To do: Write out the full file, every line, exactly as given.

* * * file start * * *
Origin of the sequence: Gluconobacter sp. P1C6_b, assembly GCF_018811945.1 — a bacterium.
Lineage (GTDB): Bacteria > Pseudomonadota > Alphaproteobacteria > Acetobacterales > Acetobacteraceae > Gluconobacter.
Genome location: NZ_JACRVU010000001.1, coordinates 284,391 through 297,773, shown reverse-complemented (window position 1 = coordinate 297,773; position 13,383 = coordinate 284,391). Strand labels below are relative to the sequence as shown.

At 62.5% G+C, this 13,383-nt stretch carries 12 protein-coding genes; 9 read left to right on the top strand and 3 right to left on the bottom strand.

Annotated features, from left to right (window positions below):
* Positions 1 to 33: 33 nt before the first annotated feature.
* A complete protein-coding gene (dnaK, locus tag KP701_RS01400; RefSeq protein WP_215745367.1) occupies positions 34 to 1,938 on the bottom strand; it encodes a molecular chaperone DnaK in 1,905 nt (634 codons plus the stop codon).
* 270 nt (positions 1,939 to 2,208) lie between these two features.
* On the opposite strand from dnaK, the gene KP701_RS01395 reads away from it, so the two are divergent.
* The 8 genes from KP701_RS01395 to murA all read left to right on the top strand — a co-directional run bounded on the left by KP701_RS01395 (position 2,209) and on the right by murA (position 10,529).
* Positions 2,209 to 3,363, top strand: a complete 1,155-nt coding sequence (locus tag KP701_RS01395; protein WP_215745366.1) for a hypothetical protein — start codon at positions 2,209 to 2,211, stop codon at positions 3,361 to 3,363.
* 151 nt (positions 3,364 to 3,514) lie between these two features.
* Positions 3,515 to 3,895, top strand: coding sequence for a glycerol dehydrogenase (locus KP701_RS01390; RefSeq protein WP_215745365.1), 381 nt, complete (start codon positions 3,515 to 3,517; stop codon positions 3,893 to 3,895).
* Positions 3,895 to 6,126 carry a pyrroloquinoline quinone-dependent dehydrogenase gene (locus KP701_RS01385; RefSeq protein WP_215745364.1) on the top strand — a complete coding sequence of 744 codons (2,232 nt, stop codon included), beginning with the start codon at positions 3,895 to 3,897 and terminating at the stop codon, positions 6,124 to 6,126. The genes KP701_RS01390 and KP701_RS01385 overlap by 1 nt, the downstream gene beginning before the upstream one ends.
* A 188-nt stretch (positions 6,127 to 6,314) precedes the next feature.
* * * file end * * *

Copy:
Origin of the sequence: Gluconobacter sp. P1C6_b, assembly GCF_018811945.1 — a bacterium.
Lineage (GTDB): Bacteria > Pseudomonadota > Alphaproteobacteria > Acetobacterales > Acetobacteraceae > Gluconobacter.
Genome location: NZ_JACRVU010000001.1, coordinates 284,391 through 297,773, shown reverse-complemented (window position 1 = coordinate 297,773; position 13,383 = coordinate 284,391). Strand labels below are relative to the sequence as shown.

At 62.5% G+C, this 13,383-nt stretch carries 12 protein-coding genes; 9 read left to right on the top strand and 3 right to left on the bottom strand.

Annotated features, from left to right (window positions below):
* Positions 1 to 33: 33 nt before the first annotated feature.
* A complete protein-coding gene (dnaK, locus tag KP701_RS01400; RefSeq protein WP_215745367.1) occupies positions 34 to 1,938 on the bottom strand; it encodes a molecular chaperone DnaK in 1,905 nt (634 codons plus the stop codon).
* 270 nt (positions 1,939 to 2,208) lie between these two features.
* On the opposite strand from dnaK, the gene KP701_RS01395 reads away from it, so the two are divergent.
* The 8 genes from KP701_RS01395 to murA all read left to right on the top strand — a co-directional run bounded on the left by KP701_RS01395 (position 2,209) and on the right by murA (position 10,529).
* Positions 2,209 to 3,363, top strand: a complete 1,155-nt coding sequence (locus tag KP701_RS01395; protein WP_215745366.1) for a hypothetical protein — start codon at positions 2,209 to 2,211, stop codon at positions 3,361 to 3,363.
* 151 nt (positions 3,364 to 3,514) lie between these two features.
* Positions 3,515 to 3,895, top strand: coding sequence for a glycerol dehydrogenase (locus KP701_RS01390; RefSeq protein WP_215745365.1), 381 nt, complete (start codon positions 3,515 to 3,517; stop codon positions 3,893 to 3,895).
* Positions 3,895 to 6,126 carry a pyrroloquinoline quinone-dependent dehydrogenase gene (locus KP701_RS01385; RefSeq protein WP_215745364.1) on the top strand — a complete coding sequence of 744 codons (2,232 nt, stop codon included), beginning with the start codon at positions 3,895 to 3,897 and terminating at the stop codon, positions 6,124 to 6,126. The genes KP701_RS01390 and KP701_RS01385 overlap by 1 nt, the downstream gene beginning before the upstream one ends.
* A 188-nt stretch (positions 6,127 to 6,314) precedes the next feature.